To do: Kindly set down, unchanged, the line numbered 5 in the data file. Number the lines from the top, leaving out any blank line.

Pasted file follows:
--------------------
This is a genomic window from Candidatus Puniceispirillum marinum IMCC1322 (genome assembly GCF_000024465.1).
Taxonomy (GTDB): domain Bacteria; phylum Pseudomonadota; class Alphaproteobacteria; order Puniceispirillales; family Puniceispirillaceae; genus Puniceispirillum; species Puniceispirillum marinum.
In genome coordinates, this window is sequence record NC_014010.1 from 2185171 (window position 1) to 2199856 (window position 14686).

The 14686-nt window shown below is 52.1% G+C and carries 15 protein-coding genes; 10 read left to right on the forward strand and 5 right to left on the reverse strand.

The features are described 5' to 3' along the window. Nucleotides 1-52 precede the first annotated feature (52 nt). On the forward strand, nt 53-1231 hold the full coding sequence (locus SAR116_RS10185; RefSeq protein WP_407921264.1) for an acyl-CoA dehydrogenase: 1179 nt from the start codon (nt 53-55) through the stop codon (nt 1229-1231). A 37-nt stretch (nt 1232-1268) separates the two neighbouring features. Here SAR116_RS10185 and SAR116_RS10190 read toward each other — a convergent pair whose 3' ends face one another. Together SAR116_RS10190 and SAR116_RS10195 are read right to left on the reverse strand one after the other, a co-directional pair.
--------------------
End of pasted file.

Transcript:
The features are described 5' to 3' along the window. Nucleotides 1-52 precede the first annotated feature (52 nt). On the forward strand, nt 53-1231 hold the full coding sequence (locus SAR116_RS10185; RefSeq protein WP_407921264.1) for an acyl-CoA dehydrogenase: 1179 nt from the start codon (nt 53-55) through the stop codon (nt 1229-1231). A 37-nt stretch (nt 1232-1268) separates the two neighbouring features. Here SAR116_RS10185 and SAR116_RS10190 read toward each other — a convergent pair whose 3' ends face one another. Together SAR116_RS10190 and SAR116_RS10195 are read right to left on the reverse strand one after the other, a co-directional pair.